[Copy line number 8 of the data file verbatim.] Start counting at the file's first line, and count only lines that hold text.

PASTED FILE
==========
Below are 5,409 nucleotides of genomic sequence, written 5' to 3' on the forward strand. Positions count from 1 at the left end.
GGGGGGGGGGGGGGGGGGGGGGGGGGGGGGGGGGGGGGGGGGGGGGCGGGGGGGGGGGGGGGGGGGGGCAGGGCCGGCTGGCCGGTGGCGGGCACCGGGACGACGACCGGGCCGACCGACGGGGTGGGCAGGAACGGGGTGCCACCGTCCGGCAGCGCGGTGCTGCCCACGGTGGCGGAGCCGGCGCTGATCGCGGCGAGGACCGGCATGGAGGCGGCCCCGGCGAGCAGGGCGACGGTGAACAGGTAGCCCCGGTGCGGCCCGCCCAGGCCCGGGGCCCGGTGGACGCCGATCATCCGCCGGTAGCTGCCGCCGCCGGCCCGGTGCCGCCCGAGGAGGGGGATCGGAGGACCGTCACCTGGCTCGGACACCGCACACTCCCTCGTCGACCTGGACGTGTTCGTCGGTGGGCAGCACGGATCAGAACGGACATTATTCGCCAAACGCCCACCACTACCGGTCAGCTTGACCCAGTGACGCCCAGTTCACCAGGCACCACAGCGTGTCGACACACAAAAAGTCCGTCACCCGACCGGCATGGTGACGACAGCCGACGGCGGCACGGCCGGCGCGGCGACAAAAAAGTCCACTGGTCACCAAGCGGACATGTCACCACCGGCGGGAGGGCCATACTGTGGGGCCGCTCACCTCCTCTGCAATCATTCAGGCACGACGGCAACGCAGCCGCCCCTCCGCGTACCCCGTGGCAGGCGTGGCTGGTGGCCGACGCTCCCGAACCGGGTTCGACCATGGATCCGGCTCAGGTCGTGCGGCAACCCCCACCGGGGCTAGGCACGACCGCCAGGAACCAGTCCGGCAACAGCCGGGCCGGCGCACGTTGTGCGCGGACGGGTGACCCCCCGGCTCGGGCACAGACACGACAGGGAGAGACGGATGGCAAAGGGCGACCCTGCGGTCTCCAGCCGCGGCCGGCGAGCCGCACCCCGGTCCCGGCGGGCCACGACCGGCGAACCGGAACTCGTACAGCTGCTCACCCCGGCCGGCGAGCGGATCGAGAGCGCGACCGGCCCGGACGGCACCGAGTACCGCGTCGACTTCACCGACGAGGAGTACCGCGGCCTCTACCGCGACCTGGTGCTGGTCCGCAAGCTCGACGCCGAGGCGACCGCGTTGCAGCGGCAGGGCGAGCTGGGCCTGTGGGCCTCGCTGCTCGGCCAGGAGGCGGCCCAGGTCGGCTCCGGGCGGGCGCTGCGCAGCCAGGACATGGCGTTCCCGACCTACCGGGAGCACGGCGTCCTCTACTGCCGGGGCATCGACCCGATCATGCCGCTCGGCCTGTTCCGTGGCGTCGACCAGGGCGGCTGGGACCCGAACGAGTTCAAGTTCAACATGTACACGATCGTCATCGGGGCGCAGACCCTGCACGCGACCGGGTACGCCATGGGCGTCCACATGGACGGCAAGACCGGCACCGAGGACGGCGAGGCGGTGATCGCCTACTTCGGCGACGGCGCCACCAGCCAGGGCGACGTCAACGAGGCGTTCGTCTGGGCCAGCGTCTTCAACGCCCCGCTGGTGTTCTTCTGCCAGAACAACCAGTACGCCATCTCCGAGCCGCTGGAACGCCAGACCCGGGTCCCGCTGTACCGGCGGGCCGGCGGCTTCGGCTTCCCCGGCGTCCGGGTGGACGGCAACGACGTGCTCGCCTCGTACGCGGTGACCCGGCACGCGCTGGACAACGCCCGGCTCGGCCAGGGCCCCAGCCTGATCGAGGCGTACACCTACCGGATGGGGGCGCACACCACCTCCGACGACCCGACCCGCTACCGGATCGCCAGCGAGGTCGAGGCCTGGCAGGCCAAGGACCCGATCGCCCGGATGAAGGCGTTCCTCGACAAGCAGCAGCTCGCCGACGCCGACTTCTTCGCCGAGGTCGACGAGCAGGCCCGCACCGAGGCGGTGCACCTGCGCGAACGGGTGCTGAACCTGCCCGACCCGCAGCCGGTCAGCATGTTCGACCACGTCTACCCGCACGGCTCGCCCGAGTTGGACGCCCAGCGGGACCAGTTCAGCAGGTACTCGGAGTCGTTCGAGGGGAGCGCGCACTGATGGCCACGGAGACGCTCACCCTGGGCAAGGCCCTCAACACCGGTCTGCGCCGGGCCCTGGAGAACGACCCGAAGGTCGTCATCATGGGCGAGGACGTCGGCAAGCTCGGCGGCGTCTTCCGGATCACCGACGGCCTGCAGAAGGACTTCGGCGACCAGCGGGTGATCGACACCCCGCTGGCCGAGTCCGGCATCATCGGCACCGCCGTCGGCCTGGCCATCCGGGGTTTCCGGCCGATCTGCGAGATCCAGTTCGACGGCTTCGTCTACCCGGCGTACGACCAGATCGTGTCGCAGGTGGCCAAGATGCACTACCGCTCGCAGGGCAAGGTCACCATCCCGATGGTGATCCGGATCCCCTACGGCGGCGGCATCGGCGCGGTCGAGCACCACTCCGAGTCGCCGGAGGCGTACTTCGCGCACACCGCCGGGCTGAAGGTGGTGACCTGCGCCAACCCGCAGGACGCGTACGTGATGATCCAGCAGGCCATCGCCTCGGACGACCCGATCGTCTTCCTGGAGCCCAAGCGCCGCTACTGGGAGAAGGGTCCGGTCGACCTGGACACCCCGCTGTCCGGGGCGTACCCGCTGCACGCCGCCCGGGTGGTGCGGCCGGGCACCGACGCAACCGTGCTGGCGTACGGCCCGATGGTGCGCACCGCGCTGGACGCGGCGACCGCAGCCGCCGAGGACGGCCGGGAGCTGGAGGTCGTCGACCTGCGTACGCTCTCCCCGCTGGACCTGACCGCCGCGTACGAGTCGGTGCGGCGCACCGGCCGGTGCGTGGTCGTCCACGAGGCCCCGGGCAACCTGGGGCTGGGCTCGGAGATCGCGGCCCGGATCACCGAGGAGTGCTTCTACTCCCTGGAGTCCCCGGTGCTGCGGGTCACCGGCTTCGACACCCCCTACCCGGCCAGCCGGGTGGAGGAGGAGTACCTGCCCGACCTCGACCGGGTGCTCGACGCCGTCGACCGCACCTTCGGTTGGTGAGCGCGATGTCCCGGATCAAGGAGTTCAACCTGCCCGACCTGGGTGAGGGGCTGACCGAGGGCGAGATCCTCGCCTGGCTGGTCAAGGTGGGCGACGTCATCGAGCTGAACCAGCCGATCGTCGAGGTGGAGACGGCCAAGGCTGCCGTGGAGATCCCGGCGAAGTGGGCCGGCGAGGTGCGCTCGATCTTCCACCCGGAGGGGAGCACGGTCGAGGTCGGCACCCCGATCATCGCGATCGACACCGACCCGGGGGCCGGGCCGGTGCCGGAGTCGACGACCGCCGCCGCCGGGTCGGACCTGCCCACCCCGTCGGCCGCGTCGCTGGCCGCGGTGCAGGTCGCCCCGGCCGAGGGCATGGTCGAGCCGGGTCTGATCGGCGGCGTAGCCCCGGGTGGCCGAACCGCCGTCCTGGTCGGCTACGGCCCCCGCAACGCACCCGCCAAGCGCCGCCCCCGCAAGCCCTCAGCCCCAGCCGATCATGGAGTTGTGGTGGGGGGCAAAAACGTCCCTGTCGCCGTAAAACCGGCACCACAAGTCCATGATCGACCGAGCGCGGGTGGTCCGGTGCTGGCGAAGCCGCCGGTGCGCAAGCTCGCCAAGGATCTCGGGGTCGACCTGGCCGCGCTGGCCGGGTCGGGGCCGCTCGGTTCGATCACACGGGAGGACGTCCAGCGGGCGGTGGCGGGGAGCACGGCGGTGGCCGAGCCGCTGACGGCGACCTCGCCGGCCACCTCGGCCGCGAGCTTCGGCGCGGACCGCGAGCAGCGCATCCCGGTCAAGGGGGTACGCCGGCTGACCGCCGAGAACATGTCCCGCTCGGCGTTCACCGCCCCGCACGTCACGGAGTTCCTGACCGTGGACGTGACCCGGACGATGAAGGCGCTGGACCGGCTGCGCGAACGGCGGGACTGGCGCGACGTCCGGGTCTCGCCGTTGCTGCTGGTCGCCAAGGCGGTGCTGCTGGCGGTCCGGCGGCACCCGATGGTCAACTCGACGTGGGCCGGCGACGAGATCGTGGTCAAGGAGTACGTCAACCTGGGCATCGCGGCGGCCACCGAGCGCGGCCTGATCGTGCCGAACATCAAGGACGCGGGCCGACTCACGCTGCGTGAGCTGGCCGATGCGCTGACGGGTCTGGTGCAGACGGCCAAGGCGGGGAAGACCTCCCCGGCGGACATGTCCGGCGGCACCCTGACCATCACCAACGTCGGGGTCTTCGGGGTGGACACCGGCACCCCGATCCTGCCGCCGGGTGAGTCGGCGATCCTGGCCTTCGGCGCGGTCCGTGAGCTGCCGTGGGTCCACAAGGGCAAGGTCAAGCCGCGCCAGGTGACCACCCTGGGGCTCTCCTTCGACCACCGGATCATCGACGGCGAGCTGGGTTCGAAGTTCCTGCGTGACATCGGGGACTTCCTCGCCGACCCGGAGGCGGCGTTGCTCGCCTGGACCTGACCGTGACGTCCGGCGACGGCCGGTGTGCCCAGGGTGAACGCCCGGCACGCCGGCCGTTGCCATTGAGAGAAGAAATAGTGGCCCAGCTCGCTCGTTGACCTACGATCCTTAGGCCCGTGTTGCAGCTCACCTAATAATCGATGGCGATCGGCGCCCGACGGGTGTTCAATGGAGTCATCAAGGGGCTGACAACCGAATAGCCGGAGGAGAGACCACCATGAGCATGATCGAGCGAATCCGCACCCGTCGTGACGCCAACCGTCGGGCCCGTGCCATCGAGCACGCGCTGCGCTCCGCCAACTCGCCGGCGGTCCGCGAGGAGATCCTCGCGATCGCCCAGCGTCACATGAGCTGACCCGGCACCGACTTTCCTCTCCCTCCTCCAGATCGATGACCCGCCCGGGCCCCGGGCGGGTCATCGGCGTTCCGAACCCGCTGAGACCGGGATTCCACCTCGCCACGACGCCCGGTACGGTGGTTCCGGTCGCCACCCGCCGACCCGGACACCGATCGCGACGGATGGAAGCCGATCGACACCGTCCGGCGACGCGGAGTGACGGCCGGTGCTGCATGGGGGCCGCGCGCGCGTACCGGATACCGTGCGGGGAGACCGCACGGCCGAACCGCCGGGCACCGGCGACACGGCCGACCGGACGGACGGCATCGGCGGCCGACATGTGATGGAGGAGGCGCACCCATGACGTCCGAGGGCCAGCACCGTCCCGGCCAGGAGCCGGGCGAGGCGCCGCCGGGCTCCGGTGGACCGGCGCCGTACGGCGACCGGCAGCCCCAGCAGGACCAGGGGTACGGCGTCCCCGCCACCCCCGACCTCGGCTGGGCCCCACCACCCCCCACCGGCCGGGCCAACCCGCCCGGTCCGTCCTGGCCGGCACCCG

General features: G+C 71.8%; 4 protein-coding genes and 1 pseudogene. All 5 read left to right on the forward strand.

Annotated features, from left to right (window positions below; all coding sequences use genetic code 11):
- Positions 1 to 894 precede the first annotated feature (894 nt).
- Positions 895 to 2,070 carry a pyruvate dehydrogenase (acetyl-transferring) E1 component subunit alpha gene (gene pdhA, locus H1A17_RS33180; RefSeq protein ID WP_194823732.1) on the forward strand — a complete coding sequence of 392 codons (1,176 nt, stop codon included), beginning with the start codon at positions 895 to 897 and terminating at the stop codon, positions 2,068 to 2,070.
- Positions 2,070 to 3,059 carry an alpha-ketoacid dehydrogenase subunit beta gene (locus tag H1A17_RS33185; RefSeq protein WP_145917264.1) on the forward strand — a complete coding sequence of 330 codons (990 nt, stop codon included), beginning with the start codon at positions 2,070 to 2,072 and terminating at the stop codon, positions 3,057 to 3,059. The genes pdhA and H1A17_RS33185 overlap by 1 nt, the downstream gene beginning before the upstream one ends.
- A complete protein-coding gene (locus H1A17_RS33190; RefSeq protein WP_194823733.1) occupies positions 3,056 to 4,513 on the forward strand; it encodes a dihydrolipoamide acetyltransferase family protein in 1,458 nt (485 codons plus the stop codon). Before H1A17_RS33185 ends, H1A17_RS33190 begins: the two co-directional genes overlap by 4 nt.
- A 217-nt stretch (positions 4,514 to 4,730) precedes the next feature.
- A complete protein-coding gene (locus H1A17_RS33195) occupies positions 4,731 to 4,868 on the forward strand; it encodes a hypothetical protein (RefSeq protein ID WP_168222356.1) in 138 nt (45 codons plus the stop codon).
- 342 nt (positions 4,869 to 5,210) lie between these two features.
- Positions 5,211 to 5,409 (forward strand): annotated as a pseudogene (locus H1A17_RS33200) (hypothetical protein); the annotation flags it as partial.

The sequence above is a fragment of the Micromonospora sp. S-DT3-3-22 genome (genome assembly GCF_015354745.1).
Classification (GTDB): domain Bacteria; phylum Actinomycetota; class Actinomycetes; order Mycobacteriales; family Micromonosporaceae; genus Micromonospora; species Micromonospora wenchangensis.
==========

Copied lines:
- A complete protein-coding gene (locus H1A17_RS33190; RefSeq protein WP_194823733.1) occupies positions 3,056 to 4,513 on the forward strand; it encodes a dihydrolipoamide acetyltransferase family protein in 1,458 nt (485 codons plus the stop codon). Before H1A17_RS33185 ends, H1A17_RS33190 begins: the two co-directional genes overlap by 4 nt.